Structuring the results in this manner inside the relational engine allows for the tagger runtime to be a constant space tagger which, at most, buffers a single row from the results of the SQL query, because all nodes and their descendants are grouped together in the results with parent nodes occurring before child nodes. In the present example, input operators 1102 and 1108 utilize a shared stream row manager to retrieve the first row of the results (FIG. 12f) into the buffer.
 When upper most scalar operator 1100 requests results from its inputs, it starts with the leftmost input, i.e. left tagger input operator 1102. As left tagger input operator 1102 is called by upper most scalar operator 1100, it computes and returns a single row to upper most scalar operator 1100. Once it has received this input, upper most scalar operator requests results from the next input, moving from left to right, i.e. aggregate operator 1104. Aggregate operator 1104 then requests results from its input, which causes scalar operator 1106 to request the next row from right input operator 1108. The indicator of this row is 1. Right input operator 1108 retrieves the next row and returns it to scalar operator 1106, which in turn returns it to aggregate operator 1104. Because aggregate operator 1104 aggregates results, it continues to request rows in this manner until the indicator is no longer 1. When the next row no longer has an indicator of 1, right tagger input operator 1108 returns an end of stream signal, which is propagated up to aggregate operator 1104 in the same manner as a row of results. The end of stream signal causes aggregate operator 1104 to compute and return its result to upper most scalar operator 1100. In turn, upper most scalar operator 1100 once again requests results from its left-most input and this cycle continues until the rows returned from the SQL query are exhausted.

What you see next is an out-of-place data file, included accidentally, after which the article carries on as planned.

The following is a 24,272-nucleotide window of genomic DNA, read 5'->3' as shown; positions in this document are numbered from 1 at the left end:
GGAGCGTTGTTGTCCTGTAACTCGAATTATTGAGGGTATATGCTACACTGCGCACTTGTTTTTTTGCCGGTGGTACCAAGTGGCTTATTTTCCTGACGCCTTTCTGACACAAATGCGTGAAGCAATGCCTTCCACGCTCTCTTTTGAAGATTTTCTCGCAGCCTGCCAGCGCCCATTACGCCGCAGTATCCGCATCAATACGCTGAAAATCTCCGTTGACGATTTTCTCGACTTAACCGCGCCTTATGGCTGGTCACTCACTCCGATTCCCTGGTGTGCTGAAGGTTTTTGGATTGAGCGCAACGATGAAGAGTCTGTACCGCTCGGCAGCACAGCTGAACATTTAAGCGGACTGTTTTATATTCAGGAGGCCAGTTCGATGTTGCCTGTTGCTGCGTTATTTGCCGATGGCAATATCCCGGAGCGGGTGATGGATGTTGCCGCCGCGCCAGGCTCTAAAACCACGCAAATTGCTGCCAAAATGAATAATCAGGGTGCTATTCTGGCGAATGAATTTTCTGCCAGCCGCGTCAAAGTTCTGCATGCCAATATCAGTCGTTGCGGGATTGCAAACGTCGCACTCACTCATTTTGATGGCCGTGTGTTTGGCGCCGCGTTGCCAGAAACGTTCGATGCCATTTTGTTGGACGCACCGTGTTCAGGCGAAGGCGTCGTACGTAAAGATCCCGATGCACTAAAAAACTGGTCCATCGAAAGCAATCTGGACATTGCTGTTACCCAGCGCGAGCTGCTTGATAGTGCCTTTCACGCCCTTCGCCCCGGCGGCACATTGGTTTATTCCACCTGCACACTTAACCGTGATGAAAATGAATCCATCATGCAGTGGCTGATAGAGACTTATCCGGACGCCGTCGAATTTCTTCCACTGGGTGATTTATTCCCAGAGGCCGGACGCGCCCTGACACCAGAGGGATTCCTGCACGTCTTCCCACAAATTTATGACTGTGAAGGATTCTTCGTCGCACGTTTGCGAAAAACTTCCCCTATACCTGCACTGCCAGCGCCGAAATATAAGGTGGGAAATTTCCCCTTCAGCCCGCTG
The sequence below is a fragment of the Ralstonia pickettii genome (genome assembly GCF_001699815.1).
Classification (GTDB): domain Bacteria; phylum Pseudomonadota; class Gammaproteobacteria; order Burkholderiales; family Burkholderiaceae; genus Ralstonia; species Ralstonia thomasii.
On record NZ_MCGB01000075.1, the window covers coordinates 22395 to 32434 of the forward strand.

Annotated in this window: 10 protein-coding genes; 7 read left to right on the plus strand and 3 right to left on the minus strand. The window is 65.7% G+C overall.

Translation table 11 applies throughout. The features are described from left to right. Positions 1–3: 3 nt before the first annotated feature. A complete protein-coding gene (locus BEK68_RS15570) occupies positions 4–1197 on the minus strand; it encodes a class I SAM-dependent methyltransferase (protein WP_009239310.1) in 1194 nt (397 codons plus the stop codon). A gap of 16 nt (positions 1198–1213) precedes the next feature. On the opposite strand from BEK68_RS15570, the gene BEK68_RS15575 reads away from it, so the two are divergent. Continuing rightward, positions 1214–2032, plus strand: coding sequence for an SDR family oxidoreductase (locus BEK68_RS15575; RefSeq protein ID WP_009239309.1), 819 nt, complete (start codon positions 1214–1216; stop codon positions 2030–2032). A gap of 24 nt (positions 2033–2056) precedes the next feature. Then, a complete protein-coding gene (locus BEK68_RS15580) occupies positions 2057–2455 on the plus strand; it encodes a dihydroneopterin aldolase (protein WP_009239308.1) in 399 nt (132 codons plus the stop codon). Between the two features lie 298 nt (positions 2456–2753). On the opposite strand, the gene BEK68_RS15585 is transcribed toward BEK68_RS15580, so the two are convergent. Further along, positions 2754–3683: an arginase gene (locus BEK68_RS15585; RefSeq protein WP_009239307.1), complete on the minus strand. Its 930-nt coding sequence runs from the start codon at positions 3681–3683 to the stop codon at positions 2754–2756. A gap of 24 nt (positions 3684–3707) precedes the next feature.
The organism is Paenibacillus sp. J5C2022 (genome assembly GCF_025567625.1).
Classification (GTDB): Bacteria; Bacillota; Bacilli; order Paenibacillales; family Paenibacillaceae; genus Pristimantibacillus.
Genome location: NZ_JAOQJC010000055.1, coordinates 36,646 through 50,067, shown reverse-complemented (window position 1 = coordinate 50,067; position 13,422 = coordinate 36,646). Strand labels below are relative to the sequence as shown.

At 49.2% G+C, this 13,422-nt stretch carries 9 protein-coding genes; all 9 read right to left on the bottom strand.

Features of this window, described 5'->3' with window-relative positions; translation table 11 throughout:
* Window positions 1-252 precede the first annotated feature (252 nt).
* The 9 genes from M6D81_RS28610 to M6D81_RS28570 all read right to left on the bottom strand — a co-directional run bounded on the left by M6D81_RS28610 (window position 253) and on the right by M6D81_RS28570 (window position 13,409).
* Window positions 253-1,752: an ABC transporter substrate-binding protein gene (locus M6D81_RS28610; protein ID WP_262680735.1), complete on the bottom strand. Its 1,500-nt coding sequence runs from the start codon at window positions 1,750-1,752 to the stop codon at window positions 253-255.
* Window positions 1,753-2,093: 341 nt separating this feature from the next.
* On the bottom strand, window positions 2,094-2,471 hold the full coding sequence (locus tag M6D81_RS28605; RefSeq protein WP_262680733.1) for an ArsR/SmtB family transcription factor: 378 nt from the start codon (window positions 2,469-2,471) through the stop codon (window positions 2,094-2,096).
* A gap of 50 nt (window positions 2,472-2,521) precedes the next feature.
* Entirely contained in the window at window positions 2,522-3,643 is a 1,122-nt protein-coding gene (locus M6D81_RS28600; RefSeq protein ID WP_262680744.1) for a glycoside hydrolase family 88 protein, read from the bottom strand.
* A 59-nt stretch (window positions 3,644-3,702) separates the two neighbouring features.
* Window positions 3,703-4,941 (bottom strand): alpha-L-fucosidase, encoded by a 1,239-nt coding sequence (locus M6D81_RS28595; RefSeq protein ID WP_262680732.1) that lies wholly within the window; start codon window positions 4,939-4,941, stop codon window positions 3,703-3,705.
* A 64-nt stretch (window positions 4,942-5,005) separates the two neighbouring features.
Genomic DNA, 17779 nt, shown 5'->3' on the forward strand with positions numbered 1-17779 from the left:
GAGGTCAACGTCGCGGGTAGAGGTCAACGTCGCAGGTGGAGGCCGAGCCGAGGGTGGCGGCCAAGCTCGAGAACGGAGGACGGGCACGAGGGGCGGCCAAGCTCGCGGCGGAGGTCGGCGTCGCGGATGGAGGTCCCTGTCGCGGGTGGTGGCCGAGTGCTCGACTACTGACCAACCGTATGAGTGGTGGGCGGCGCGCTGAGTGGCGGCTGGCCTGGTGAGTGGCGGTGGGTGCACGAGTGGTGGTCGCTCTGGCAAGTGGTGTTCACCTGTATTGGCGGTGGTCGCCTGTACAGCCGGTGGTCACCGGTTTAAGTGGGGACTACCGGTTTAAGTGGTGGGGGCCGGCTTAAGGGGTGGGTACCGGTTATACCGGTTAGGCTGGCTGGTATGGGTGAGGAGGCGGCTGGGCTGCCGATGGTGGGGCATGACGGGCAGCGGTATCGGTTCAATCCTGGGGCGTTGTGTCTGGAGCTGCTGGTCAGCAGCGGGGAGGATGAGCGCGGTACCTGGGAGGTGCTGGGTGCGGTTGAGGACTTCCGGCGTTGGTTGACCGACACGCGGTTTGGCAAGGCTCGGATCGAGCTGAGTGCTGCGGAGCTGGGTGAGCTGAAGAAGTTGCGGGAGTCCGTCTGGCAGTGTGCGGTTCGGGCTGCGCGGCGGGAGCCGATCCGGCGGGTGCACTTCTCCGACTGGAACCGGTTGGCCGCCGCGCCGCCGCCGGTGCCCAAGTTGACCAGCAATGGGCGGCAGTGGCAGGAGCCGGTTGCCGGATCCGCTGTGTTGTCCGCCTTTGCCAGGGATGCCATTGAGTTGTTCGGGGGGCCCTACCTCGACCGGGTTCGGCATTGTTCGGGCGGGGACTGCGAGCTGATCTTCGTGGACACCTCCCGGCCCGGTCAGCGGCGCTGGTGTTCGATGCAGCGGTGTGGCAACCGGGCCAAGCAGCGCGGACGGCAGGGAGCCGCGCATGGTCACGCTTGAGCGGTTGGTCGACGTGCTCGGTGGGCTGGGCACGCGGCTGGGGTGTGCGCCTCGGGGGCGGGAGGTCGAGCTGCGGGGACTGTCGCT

2. Node Strip
 Alternatively, tagger node strip row streams are individual result streams belonging to each node in the result tree. Using the node strip approach results in the generation of the two queries in the present example; the first retrieves results belonging to left tagger input operator 1102 and the second retrieves results belonging to right tagger input operator 1108.
 Results belonging to sub elements are sorted according to the keys of their parent elements and each references the keys of all its parent nodes in the tree in order to determine the end of a stream in aggregate computations. In the present example, results for nested employees are sorted so that they will be grouped by department number and sorted in the same order as department results (i.e., on the department number key DEPTNO). During tagger runtime, key values are used to determine the end of a group from the input stream; for example, if all employees within a department have been exhausted.